Save the Earth. Recycle, reduce, reuse. Eat less meat, or better still, turn vegan. And after you harvest the natural produce from a traditional farm, remember to hug a tree or two.
Apologies to all you eco-warriors out there, but I would much rather hug a sports car. Then I’ll lovingly fill it up with sweet refined petroleum, fire up the excessive powerplant and power away on a stirring drive to nowhere. As the engine sings and the car handles like the proverbial dream, exhaust emissions and fuel economy are the last things on my one-track mind.
Speaking of track, I once drove a detuned Formula One car, and according to the Renault engineers’ telemetry, I averaged one kilometre per litre round the circuit. Terrible mileage that might leave some environmentalists Shell-shocked, but what a wonderful way to burn racing gasoline. This was far worse than the four glorious kilometres per litre I once “achieved” in the supercharged V8 Range Rover Sport.
Ah, monstrous SUVs, the automotive scourge of the earth! Poor Mother Nature chokes on their fumes, and fumes over their profligate use of precious resources. Indeed, manufacturing a big SUV consumes an inordinate amount of raw and processed materials, which could be put to better use making something less wasteful and more meaningful. Like a small sports car.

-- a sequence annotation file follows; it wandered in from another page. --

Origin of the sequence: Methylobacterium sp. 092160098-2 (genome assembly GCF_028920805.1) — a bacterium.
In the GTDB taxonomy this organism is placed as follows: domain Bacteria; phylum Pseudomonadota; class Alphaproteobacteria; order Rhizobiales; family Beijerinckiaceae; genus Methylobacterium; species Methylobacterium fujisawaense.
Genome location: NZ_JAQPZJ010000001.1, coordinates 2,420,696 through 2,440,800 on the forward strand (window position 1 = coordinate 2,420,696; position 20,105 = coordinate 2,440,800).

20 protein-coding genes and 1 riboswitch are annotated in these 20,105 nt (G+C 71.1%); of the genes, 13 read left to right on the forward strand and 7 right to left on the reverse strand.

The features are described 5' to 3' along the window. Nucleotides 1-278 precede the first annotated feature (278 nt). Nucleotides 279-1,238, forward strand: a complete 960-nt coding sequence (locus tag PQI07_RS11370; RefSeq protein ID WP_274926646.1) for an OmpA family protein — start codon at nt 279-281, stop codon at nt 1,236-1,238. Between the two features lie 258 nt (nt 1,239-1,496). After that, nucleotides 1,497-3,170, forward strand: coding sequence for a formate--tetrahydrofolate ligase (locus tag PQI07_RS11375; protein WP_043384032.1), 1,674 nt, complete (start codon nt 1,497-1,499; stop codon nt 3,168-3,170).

According to The CarbonNeutral Company’s online carbon calculator, a 4×4 vehicle emits an average of 3.3 tonnes of CO2 annually based on a driving distance of 12,000 kilometres. A Swift Sport is responsible for 2 tonnes, with a 200bhp Audi TT contributing an extra 200kg of CO2. Compared to these eco-unfriendly rides, the Toyota Prius is probably as clean as a whistle, with young plants sprouting wherever the iconic hybrid glides past.
Honestly, carbon emissions are an abstract concept to me. I mean, isn’t carbon dioxide what they add to soft drinks to make them fizzy and more tasty? I’m also a bit lost when experts talk about the greenhouse effect, climate change, carbon footprints, the Kyoto Protocol and the Hollywood disaster movie 2012.
Throw hybrid cars, the diesel riddle and electric dreams into the mix and my confusion is complete. National Geographic can only do so much.
What I do know is that I probably won’t see the very last litre of premium unleaded in my lifetime. So I would try to recycle, reduce and reuse what I can, but I refuse to cut down on my joyful consumption of fast cars and fabulous “carma”. These are my cigarettes, and I just cannot kick the smoking habit, no matter how harmful it is.